New York Times recently sent an e-blast with a Theatre Update to their subscribers about ‘Maximum Shakespeare.’ Evidently, there are a lot of Shakespeare productions in New York this season. One of the Times’ staff theatre critics, Charles Isherwood, wrote a piece entitled, “Too Much Shakespeare? Be Not Cowed.” Besides the forced title (which I cannot judge too deeply because of my own struggle with titles), I was excited for Isherwood to tackle the question, “[Are we doing] Too Much Shakespeare?”
However, the article does not address the title question at all. Instead, Isherwood splits his personality, in order to have the part of himself “who cannot get enough of this work” to convince the part of himself that is “Shakespeare averse” to attend even just one of the multitude of Shakespeare productions this season. For the purposes of this post, I will address “the Shakespeare averse” side of Isherwood’s personality as The Dude (a name derived from how often this character uses the word “dude,” not the Big Lebowski), and the one “who cannot get enough” as The Fanatic.
The entire article shows The Fanatic convincing The Dude to see Shakespeare. With this narrow conversation, Isherwood misses other, more significant questions. He never questions if theaters should still be doing Shakespeare: What makes a successful Shakespeare show? Is this material relevant? With so much Shakespeare in New York, what shows are we not seeing? Where does our culture meet the Elizabethan tradition? What are theaters doing, or lack there of, to engage audiences in this material? Do contemporary plays lack something that Shakespeare knew?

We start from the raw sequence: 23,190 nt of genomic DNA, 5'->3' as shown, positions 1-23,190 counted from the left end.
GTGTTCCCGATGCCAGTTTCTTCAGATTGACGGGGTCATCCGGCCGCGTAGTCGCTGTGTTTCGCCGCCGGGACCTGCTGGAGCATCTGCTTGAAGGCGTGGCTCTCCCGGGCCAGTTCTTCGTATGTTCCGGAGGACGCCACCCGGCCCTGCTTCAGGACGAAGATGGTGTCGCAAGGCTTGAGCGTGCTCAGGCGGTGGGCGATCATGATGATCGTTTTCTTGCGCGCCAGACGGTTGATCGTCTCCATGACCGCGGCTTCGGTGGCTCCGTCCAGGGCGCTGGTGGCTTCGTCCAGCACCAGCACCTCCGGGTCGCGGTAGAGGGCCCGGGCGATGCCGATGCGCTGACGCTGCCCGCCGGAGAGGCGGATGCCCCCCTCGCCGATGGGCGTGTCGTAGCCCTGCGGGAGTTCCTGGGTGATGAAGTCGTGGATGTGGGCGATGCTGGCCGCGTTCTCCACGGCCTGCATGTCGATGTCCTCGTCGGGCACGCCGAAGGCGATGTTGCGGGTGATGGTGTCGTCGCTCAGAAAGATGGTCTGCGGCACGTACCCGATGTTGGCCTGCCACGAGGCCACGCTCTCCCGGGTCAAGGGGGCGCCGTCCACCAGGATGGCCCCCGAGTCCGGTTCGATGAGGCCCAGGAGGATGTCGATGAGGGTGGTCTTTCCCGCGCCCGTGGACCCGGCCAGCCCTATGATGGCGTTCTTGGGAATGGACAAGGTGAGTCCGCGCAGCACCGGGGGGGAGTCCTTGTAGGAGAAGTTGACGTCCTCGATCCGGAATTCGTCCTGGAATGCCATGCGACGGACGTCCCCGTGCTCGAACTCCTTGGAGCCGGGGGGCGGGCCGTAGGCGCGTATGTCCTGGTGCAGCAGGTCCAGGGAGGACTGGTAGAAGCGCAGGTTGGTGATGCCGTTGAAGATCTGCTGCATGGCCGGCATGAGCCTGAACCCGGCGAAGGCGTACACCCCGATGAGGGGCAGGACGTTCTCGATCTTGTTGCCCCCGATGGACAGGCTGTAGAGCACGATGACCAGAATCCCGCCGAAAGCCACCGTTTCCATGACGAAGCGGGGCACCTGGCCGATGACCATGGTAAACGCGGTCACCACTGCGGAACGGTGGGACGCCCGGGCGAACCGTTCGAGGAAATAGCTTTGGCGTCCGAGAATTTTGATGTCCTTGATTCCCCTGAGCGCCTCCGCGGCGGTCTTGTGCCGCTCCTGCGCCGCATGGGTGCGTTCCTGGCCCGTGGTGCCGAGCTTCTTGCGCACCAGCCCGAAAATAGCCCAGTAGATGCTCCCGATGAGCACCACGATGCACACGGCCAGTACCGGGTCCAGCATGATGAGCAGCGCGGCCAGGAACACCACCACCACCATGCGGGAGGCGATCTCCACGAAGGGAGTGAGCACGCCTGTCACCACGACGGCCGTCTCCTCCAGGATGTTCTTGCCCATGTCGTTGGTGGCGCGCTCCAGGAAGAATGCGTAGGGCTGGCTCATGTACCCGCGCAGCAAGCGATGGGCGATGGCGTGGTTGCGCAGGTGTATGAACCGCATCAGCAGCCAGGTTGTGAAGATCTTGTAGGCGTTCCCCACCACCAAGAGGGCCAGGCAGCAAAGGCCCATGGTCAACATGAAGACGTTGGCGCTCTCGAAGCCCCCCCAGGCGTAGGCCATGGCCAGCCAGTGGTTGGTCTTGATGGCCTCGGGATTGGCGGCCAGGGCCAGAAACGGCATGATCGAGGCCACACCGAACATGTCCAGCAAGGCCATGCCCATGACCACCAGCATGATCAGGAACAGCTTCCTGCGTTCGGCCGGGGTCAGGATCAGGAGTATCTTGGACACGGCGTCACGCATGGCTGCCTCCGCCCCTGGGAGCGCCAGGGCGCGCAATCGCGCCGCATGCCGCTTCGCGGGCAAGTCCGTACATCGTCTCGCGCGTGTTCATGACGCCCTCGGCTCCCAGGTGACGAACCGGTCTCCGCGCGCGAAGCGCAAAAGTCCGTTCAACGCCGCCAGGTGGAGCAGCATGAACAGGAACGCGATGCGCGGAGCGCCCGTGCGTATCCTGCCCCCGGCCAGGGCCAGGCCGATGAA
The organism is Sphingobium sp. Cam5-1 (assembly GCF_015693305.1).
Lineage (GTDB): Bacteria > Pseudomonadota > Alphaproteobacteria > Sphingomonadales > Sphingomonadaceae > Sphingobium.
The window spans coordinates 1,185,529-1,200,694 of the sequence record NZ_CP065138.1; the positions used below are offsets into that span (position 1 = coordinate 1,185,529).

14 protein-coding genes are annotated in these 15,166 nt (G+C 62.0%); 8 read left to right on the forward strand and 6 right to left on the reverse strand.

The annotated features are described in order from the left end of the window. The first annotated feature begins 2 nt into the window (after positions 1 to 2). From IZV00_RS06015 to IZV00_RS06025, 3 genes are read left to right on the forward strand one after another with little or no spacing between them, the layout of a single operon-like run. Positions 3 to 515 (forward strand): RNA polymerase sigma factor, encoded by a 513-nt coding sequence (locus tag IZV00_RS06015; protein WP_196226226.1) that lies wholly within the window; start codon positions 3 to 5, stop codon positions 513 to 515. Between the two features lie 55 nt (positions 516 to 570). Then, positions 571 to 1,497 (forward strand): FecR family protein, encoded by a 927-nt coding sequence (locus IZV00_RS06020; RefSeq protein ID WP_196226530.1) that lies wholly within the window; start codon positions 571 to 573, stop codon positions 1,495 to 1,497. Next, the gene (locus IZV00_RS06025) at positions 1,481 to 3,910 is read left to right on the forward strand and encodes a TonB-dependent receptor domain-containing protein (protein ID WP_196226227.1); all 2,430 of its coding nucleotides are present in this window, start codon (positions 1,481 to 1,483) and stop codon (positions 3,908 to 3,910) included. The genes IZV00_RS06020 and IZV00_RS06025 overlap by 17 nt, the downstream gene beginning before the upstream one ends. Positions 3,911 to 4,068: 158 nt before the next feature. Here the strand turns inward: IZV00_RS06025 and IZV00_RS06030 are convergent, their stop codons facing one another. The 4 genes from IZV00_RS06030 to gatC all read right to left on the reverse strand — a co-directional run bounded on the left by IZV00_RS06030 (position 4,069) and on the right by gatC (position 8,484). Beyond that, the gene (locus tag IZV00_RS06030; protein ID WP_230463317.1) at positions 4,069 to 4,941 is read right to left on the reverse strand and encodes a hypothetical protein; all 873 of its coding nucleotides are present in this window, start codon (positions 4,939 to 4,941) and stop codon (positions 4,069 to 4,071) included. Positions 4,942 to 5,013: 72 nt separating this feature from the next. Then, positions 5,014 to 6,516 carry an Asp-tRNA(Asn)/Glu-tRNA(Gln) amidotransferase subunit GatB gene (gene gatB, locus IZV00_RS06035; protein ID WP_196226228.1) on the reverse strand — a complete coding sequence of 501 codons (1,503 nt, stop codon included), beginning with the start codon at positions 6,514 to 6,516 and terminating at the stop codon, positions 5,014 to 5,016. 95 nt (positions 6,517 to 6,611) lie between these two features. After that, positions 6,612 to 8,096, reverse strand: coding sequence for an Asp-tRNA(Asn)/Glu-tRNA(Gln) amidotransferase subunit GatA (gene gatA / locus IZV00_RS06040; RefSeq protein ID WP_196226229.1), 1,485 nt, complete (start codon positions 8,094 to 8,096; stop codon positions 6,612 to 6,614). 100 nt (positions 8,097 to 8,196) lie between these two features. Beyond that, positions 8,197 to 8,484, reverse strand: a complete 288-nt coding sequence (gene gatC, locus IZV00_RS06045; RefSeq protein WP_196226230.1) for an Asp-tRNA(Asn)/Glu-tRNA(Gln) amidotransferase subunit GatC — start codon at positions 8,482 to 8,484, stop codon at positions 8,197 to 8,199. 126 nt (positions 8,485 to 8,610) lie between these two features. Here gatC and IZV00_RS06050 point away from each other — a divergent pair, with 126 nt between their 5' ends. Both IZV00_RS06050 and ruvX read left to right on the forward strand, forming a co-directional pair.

Part of the reason the conversation never goes that in depth is because The Dude and The Fanatic are stereotypes, both derived from the guy writing the article. Isherwood is not talking to real potential or disillusioned audience members who lead dynamic lives. He is talking to himself! The Dude, represents only one shallow, misogynistic, apathetic part of the community. The Fanatic solely represents an elitist, desperate, pretentious part of the community. This binary is not inclusive of the diversity of New York, let alone national audiences. The irony of a critic writing about audience engagement who speaks to himself (rather than reach out to actual people) displays Isherwood as an artist who is out of touch with his community.
Within this conversations, problems abound. The Fanatic’s base appeals to The Dude annul his high praise for Shakespeare. The Dude is arguably one of the worst candidates for this conversation; there are other parts of the community who we should be reaching out to before people like The Dude. The Fanatic advocates for Shakespeare in general, only citing celebrity details and potential hooking up in local productions. And more!
With Isherwood’s poor example, I am left to ponder what is the role of the Theatre Critic. Theatre critics serve as a type of audience advocate, discovering which productions are worth people’s time and money (and expose us to the shows that are not mainstream, but are worth seeing). They cannot measure the success of a production by whether or not they liked the work or not. They have to examine its form and content, and to question if that content is needed right now. To accomplish this, a theatre critic must be acutely aware of local and national communities, politics, and art. Therefore, “Too Much Shakespeare?” is not a worth-while piece of criticism. It’s just taking up space.